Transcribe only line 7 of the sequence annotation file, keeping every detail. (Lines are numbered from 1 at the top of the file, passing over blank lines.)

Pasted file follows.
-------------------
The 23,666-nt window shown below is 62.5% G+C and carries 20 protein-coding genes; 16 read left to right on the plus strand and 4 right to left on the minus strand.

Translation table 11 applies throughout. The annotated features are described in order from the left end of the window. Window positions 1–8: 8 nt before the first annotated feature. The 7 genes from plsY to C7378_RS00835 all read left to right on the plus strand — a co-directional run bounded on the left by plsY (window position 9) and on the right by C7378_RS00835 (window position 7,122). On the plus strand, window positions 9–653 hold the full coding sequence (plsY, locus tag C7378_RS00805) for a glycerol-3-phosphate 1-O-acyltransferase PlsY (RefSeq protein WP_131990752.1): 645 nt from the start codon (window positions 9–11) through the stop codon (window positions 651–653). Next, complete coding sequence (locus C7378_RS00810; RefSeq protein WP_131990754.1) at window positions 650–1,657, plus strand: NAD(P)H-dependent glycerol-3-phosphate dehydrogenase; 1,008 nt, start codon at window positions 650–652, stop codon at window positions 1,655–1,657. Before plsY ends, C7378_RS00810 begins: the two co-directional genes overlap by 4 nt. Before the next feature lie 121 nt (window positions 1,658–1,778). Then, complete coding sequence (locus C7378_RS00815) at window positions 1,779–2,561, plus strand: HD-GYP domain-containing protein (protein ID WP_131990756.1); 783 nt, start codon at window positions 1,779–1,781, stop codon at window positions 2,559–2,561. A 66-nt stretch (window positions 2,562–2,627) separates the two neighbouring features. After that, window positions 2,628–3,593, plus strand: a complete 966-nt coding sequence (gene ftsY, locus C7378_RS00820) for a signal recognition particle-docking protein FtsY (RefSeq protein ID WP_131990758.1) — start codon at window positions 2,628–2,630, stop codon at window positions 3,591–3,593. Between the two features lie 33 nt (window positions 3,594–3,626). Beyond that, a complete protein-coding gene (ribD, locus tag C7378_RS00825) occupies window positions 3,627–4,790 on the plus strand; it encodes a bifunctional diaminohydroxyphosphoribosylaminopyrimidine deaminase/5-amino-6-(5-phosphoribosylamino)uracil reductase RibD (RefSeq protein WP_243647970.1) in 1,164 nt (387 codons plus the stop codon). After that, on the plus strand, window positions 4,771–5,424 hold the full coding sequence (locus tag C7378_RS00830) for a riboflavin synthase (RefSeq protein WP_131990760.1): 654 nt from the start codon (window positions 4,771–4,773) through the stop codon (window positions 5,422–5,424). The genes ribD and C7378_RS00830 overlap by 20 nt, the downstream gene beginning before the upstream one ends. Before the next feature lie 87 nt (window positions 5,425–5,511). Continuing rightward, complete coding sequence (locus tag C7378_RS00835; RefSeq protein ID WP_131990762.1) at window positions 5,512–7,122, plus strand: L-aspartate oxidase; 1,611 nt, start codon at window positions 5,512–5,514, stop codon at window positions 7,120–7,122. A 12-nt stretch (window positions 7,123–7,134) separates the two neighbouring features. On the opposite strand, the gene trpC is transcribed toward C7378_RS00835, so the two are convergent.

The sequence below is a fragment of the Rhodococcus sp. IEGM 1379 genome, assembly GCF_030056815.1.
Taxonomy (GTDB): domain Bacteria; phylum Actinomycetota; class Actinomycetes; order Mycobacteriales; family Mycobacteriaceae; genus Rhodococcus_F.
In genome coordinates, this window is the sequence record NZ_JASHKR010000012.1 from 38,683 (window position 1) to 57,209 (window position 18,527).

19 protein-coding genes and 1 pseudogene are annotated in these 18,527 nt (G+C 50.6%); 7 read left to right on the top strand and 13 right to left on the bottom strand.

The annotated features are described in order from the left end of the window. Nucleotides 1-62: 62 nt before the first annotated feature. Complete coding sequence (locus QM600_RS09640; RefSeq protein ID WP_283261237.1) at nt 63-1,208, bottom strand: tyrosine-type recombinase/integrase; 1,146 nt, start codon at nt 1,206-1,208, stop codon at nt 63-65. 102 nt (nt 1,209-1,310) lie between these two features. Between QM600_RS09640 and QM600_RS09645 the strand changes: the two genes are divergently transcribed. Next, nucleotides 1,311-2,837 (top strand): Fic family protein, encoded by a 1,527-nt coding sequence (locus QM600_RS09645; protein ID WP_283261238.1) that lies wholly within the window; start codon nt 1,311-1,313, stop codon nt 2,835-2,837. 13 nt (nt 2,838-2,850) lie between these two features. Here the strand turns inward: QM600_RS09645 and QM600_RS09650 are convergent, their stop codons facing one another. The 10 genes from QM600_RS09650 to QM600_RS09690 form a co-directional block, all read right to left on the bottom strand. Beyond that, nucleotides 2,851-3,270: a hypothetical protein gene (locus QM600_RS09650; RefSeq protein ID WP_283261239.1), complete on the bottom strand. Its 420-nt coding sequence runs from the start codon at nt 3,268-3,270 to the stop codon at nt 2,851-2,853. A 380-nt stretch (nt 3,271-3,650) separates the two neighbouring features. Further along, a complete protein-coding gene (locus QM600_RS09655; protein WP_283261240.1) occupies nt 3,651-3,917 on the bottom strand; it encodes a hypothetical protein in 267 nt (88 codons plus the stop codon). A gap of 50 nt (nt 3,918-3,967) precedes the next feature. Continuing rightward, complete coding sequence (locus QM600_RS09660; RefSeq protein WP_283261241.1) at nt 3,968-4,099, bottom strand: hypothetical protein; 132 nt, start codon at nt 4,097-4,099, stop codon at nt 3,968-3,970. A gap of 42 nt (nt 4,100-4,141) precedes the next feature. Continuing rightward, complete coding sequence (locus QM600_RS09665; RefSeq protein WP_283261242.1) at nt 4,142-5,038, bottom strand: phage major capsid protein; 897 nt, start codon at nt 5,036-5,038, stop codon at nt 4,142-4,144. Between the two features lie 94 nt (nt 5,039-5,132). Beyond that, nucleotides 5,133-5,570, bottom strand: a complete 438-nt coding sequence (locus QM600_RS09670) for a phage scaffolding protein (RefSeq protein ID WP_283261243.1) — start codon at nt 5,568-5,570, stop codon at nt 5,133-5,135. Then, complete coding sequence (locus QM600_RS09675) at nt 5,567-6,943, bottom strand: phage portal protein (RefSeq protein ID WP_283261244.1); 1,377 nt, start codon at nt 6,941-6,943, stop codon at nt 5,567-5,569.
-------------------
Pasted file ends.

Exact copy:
The annotated features are described in order from the left end of the window. Nucleotides 1-62: 62 nt before the first annotated feature. Complete coding sequence (locus QM600_RS09640; RefSeq protein ID WP_283261237.1) at nt 63-1,208, bottom strand: tyrosine-type recombinase/integrase; 1,146 nt, start codon at nt 1,206-1,208, stop codon at nt 63-65. 102 nt (nt 1,209-1,310) lie between these two features. Between QM600_RS09640 and QM600_RS09645 the strand changes: the two genes are divergently transcribed. Next, nucleotides 1,311-2,837 (top strand): Fic family protein, encoded by a 1,527-nt coding sequence (locus QM600_RS09645; protein ID WP_283261238.1) that lies wholly within the window; start codon nt 1,311-1,313, stop codon nt 2,835-2,837. 13 nt (nt 2,838-2,850) lie between these two features. Here the strand turns inward: QM600_RS09645 and QM600_RS09650 are convergent, their stop codons facing one another. The 10 genes from QM600_RS09650 to QM600_RS09690 form a co-directional block, all read right to left on the bottom strand. Beyond that, nucleotides 2,851-3,270: a hypothetical protein gene (locus QM600_RS09650; RefSeq protein ID WP_283261239.1), complete on the bottom strand. Its 420-nt coding sequence runs from the start codon at nt 3,268-3,270 to the stop codon at nt 2,851-2,853. A 380-nt stretch (nt 3,271-3,650) separates the two neighbouring features. Further along, a complete protein-coding gene (locus QM600_RS09655; protein WP_283261240.1) occupies nt 3,651-3,917 on the bottom strand; it encodes a hypothetical protein in 267 nt (88 codons plus the stop codon). A gap of 50 nt (nt 3,918-3,967) precedes the next feature. Continuing rightward, complete coding sequence (locus QM600_RS09660; RefSeq protein WP_283261241.1) at nt 3,968-4,099, bottom strand: hypothetical protein; 132 nt, start codon at nt 4,097-4,099, stop codon at nt 3,968-3,970. A gap of 42 nt (nt 4,100-4,141) precedes the next feature. Continuing rightward, complete coding sequence (locus QM600_RS09665; RefSeq protein WP_283261242.1) at nt 4,142-5,038, bottom strand: phage major capsid protein; 897 nt, start codon at nt 5,036-5,038, stop codon at nt 4,142-4,144. Between the two features lie 94 nt (nt 5,039-5,132). Beyond that, nucleotides 5,133-5,570, bottom strand: a complete 438-nt coding sequence (locus QM600_RS09670) for a phage scaffolding protein (RefSeq protein ID WP_283261243.1) — start codon at nt 5,568-5,570, stop codon at nt 5,133-5,135. Then, complete coding sequence (locus QM600_RS09675) at nt 5,567-6,943, bottom strand: phage portal protein (RefSeq protein ID WP_283261244.1); 1,377 nt, start codon at nt 6,941-6,943, stop codon at nt 5,567-5,569.